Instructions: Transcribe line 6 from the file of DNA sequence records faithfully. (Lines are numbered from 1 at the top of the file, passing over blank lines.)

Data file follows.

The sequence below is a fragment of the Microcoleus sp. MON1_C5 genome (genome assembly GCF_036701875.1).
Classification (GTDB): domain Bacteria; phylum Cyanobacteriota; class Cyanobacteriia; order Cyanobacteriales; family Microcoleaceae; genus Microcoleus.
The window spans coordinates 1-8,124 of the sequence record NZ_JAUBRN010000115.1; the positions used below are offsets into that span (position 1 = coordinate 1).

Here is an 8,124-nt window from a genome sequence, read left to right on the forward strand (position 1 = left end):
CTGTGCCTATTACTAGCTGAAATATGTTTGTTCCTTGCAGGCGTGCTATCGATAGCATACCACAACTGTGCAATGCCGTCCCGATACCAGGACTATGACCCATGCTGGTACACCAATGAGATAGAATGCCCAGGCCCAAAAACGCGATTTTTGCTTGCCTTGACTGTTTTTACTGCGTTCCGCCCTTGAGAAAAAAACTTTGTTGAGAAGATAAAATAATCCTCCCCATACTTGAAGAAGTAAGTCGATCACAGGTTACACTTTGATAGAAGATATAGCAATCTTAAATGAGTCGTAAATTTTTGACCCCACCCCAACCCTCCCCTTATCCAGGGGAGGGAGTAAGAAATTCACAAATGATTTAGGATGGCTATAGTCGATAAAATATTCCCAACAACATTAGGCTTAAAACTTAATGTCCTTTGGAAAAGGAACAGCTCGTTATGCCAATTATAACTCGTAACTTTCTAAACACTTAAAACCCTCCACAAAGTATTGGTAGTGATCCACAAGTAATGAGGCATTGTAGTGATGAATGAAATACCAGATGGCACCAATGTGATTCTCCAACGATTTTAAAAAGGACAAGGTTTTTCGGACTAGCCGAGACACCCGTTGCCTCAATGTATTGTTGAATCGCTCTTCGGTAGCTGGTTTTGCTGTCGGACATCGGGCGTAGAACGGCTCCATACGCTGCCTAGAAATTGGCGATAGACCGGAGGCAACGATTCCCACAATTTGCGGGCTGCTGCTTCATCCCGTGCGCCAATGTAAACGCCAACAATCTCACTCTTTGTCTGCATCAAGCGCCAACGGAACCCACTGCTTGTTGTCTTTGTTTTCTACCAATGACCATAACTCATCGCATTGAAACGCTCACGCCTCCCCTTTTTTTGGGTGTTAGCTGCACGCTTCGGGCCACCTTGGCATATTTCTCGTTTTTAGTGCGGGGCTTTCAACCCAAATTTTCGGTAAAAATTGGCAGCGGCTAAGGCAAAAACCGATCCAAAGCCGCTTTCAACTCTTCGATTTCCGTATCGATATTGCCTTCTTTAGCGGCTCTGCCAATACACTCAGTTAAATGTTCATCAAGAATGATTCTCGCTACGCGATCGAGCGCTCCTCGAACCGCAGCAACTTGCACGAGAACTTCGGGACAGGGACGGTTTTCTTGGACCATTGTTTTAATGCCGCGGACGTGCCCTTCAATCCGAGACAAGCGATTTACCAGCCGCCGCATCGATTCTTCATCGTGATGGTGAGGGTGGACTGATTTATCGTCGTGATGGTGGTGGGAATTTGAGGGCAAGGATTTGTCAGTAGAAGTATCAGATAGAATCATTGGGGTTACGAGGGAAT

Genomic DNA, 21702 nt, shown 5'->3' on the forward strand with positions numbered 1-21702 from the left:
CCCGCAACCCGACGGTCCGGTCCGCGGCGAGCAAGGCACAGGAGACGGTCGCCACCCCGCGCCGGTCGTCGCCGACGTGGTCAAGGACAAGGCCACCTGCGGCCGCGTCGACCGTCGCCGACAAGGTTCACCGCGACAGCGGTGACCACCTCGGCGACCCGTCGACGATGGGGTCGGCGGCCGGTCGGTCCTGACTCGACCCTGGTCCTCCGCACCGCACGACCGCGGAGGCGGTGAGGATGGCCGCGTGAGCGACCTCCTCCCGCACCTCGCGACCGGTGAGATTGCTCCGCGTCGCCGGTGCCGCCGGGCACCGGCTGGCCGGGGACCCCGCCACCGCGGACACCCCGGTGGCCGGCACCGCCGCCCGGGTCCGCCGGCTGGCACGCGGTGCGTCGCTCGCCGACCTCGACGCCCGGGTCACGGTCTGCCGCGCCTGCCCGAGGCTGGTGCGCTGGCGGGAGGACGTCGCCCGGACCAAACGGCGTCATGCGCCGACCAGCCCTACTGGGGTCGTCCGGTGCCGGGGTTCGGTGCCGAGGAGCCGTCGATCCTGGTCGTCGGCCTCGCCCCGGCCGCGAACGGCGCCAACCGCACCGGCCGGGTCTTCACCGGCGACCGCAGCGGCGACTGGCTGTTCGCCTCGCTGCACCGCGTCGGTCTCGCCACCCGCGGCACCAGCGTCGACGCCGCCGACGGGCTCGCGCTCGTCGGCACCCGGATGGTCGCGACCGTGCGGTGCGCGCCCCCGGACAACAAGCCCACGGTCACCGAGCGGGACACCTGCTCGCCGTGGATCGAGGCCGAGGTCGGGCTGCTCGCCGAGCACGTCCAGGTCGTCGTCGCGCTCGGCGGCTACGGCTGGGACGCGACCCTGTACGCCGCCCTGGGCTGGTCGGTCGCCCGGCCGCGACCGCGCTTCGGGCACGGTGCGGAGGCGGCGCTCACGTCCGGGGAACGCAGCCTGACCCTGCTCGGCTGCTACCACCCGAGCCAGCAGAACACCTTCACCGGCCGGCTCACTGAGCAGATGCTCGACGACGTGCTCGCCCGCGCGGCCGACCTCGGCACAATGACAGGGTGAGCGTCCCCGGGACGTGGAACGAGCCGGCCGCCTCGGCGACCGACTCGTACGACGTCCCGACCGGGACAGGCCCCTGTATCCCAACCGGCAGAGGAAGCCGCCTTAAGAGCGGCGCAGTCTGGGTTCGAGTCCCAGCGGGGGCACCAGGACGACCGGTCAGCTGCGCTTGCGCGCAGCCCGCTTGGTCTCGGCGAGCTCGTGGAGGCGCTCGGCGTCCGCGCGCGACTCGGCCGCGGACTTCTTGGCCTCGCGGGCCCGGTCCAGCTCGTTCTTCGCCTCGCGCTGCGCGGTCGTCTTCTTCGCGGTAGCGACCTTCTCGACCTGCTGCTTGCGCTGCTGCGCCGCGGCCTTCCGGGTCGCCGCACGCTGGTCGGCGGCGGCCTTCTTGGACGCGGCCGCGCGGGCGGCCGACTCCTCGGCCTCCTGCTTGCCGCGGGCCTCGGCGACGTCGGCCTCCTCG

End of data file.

Genomic DNA, 21702 nt, shown 5'->3' on the forward strand with positions numbered 1-21702 from the left: